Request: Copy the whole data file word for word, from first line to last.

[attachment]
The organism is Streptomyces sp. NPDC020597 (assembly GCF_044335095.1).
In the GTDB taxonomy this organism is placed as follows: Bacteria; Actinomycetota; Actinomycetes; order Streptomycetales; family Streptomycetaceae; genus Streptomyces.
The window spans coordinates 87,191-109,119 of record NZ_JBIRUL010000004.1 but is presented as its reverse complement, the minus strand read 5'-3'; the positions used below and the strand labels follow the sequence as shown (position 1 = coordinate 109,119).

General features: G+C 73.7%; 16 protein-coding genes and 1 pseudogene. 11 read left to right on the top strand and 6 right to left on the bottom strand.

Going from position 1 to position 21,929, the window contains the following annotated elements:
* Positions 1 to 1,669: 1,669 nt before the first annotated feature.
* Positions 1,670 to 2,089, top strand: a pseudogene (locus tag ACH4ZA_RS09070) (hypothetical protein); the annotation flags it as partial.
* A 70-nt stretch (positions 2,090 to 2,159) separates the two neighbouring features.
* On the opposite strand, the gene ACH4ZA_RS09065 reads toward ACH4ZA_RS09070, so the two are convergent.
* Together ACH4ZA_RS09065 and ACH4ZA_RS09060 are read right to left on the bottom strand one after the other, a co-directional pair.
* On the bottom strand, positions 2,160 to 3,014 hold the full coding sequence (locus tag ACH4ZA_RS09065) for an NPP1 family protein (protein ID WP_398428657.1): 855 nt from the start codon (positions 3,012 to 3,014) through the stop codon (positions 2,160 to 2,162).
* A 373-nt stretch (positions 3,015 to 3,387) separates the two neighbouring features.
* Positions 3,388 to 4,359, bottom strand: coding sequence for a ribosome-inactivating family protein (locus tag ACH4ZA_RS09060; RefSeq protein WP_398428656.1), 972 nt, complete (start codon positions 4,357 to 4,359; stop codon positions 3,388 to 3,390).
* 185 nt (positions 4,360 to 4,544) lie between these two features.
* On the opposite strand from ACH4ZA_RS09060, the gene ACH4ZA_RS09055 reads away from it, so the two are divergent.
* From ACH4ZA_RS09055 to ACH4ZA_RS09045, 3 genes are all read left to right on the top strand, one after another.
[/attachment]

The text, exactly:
The organism is Streptomyces sp. NPDC020597 (assembly GCF_044335095.1).
In the GTDB taxonomy this organism is placed as follows: Bacteria; Actinomycetota; Actinomycetes; order Streptomycetales; family Streptomycetaceae; genus Streptomyces.
The window spans coordinates 87,191-109,119 of record NZ_JBIRUL010000004.1 but is presented as its reverse complement, the minus strand read 5'-3'; the positions used below and the strand labels follow the sequence as shown (position 1 = coordinate 109,119).

General features: G+C 73.7%; 16 protein-coding genes and 1 pseudogene. 11 read left to right on the top strand and 6 right to left on the bottom strand.

Going from position 1 to position 21,929, the window contains the following annotated elements:
* Positions 1 to 1,669: 1,669 nt before the first annotated feature.
* Positions 1,670 to 2,089, top strand: a pseudogene (locus tag ACH4ZA_RS09070) (hypothetical protein); the annotation flags it as partial.
* A 70-nt stretch (positions 2,090 to 2,159) separates the two neighbouring features.
* On the opposite strand, the gene ACH4ZA_RS09065 reads toward ACH4ZA_RS09070, so the two are convergent.
* Together ACH4ZA_RS09065 and ACH4ZA_RS09060 are read right to left on the bottom strand one after the other, a co-directional pair.
* On the bottom strand, positions 2,160 to 3,014 hold the full coding sequence (locus tag ACH4ZA_RS09065) for an NPP1 family protein (protein ID WP_398428657.1): 855 nt from the start codon (positions 3,012 to 3,014) through the stop codon (positions 2,160 to 2,162).
* A 373-nt stretch (positions 3,015 to 3,387) separates the two neighbouring features.
* Positions 3,388 to 4,359, bottom strand: coding sequence for a ribosome-inactivating family protein (locus tag ACH4ZA_RS09060; RefSeq protein WP_398428656.1), 972 nt, complete (start codon positions 4,357 to 4,359; stop codon positions 3,388 to 3,390).
* 185 nt (positions 4,360 to 4,544) lie between these two features.
* On the opposite strand from ACH4ZA_RS09060, the gene ACH4ZA_RS09055 reads away from it, so the two are divergent.
* From ACH4ZA_RS09055 to ACH4ZA_RS09045, 3 genes are all read left to right on the top strand, one after another.